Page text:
Symptoms Of Schizotypal Personality Disoders

People with Schizotypal personality disorder are usually described as odd, eccentric or "a little off" by people who know them. They commonly show evidence of mildly distorted thinking, perceptions, and behaviors, such as belief in UFOs, telepathy, telekinesis, clairvoyance, ghosts, past lives, etc. They may dress in eccentric ways. They are often drawn to cults, mystical gurus, gnostic forms of religion, and/or the occult, probably because these groups offer them confirmation of their odd experiences and perceptions. Though sharing in common some aspects of positive symptoms of schizophrenia, schizotypal people generally do not have psychotic breaks, and are quite able to function in society.

The following diagnostic criteria must be met before a diagnosis of Schizotypal Personality Disorder is warranted, according to the DSM-IV-TR:

A) A pervasive pattern of social and interpersonal deficits marked by acute discomfort with, and reduced capacity for, close relationships as well as by cognitive or perceptual distortions and eccentricities of behavior, beginning by early adulthood and present in a variety of contexts, as indicated by five (or more) of the following:

  1. ideas of reference (excluding delusions of reference)
  2. odd beliefs or magical thinking that influences behavior and is inconsistent with subcultural norms (e.g., superstitiousness, belief in clairvoyance, telepathy, or "sixth sense"; in children and adolescents, bizarre fantasies or preoccupations.
  3. Unusual perceptual experiences, including bodily illusions
  4. odd thinking and speech (e.g., vague, circumstantial, metaphorical, over elaborate, or stereotyped)
  5. suspiciousness or paranoid ideation
  6. inappropriate or constricted affect
  7. behavior or appearance that is odd, eccentric or peculiar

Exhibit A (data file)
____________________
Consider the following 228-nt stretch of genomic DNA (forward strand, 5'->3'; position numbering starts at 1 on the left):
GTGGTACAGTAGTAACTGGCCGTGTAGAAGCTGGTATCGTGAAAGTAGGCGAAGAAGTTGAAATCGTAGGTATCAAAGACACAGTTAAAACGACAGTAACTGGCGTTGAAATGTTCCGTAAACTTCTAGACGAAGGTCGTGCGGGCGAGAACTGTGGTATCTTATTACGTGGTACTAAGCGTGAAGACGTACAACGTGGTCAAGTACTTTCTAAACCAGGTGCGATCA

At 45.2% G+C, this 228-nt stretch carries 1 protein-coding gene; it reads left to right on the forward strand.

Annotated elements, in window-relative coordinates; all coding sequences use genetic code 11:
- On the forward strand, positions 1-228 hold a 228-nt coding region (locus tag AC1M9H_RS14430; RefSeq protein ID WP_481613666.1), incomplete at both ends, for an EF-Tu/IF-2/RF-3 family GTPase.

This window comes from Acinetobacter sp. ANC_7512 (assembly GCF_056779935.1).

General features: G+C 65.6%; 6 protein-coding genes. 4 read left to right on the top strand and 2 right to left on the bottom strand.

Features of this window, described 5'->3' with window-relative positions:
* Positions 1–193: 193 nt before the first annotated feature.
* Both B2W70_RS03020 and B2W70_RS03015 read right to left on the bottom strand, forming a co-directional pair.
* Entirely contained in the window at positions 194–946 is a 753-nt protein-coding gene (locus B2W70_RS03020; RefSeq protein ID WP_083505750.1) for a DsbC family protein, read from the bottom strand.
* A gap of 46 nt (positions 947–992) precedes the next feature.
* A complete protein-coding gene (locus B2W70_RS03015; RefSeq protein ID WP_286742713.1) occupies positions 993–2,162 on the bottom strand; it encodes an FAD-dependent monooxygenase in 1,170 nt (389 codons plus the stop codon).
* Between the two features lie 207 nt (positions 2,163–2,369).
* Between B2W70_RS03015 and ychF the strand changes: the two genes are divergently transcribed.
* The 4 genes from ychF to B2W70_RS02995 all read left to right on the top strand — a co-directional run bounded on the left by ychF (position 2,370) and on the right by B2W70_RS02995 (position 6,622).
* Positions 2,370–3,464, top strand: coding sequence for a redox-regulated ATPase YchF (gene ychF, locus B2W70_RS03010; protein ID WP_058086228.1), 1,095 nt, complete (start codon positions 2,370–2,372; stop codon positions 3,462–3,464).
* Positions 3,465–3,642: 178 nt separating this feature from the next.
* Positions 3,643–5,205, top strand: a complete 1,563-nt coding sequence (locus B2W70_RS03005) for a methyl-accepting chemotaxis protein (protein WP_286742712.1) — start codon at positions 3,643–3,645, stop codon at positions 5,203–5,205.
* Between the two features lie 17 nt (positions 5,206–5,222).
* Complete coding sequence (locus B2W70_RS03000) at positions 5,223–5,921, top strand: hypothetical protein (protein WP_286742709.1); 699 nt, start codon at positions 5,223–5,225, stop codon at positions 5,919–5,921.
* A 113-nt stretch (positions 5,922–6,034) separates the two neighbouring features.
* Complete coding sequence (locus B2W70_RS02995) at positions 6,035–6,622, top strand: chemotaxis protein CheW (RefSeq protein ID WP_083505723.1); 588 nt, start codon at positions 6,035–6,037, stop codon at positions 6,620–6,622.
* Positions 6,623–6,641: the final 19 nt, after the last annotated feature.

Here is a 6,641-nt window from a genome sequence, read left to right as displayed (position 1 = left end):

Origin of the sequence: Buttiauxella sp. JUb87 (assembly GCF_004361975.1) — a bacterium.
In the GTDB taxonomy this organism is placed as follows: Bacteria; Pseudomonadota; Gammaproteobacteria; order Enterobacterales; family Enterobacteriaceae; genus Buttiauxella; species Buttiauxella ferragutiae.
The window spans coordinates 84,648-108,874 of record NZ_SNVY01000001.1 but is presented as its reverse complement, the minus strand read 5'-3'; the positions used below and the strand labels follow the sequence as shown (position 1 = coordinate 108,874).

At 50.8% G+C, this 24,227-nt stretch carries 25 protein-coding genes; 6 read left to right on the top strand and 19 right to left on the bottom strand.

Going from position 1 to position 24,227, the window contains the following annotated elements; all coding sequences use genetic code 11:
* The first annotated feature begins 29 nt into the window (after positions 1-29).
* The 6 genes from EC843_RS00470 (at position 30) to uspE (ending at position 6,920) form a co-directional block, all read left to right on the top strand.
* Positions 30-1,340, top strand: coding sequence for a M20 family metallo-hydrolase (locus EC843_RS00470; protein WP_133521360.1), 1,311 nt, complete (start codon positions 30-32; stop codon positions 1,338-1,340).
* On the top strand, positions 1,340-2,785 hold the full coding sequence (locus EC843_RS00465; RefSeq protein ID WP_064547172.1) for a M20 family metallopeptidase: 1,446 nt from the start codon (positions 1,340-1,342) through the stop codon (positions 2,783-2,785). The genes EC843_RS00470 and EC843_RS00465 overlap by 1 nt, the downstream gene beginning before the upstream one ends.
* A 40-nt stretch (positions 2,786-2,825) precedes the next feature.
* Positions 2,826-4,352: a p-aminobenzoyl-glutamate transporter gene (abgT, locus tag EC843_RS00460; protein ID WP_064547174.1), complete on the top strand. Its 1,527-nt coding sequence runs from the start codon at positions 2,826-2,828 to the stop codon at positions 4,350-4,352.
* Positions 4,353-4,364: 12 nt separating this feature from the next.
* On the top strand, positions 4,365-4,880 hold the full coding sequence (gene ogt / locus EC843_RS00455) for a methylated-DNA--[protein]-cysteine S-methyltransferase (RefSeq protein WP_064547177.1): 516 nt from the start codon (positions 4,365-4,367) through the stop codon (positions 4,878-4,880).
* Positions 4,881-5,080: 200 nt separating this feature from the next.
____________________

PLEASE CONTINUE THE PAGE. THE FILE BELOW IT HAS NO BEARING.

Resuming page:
8. lack of close friends or confidants other than first-degree relatives
  9. excessive social anxiety that does not diminish with familiarity and tends to be associated with paranoid fears rather than negative judgments about self

B) Does not occur exclusively during the course of Schizophrenia, a Mood Disorder With Psychotic Features, another Psychotic Disorder, or a Pervasive Developmental Disorder

Comments
  • Stella

    While reading this acticle I realized that a fellow classmate has many of these symptoms, including the eccentric behavoir, that isnt just being unique or orignal. He tends to speak vaugley and in his speech he talks in words that don't really have any rythm or flow, he will say random unrealated statements. Also he can never quite bring himself to say what city he's from. He slicks his hair completley back and always wears a changable pen around his neck that he writes with while still wrapped around his neck. Now, im not sure if he is just strange or really might have some kind of disorder. If you could please maybe write some more symptoms or something to help me verify this prediction, Thanks.

  • Angela

    It is quite possible that there is something more to this read that I don't understand. However in saying that, it appears that this suggests that being imaginative, creative, and open minded has become a disorder. I might be a little offended.